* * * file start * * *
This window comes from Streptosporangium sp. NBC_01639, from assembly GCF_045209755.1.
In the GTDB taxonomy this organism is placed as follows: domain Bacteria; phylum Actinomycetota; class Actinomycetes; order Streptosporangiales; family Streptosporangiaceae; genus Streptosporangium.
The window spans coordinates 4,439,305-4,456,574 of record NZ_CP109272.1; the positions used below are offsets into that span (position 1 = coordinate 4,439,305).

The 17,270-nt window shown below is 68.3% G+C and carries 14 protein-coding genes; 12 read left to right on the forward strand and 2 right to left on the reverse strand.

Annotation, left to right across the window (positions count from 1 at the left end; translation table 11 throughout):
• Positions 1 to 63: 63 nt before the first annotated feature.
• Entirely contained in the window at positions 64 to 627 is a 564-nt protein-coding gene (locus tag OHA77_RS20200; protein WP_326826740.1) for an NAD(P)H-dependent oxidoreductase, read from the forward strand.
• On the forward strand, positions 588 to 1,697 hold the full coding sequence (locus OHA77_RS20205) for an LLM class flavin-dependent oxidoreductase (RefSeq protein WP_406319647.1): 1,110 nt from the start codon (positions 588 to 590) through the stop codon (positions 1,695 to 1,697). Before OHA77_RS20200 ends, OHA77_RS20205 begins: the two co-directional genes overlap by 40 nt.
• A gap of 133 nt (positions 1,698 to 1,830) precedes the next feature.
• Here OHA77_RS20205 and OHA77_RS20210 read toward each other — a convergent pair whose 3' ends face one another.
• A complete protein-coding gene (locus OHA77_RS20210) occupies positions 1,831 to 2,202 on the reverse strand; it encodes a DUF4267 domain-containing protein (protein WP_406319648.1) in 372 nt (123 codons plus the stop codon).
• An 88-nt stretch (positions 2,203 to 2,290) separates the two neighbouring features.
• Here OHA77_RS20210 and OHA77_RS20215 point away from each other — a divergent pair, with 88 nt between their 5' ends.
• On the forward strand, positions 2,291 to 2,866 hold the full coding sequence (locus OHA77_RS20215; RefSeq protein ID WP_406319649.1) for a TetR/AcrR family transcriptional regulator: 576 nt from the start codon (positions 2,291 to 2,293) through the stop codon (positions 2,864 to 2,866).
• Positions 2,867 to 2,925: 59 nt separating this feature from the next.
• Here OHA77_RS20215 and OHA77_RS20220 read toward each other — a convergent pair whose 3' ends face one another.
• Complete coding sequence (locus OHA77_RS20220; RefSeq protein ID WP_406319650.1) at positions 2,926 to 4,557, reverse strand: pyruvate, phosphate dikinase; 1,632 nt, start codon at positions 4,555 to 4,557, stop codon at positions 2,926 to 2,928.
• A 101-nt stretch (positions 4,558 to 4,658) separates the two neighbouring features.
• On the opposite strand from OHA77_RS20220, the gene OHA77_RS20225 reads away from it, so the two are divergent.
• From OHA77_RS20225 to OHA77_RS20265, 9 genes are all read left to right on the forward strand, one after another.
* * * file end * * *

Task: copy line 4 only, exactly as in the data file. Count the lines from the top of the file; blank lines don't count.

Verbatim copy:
The 17,270-nt window shown below is 68.3% G+C and carries 14 protein-coding genes; 12 read left to right on the forward strand and 2 right to left on the reverse strand.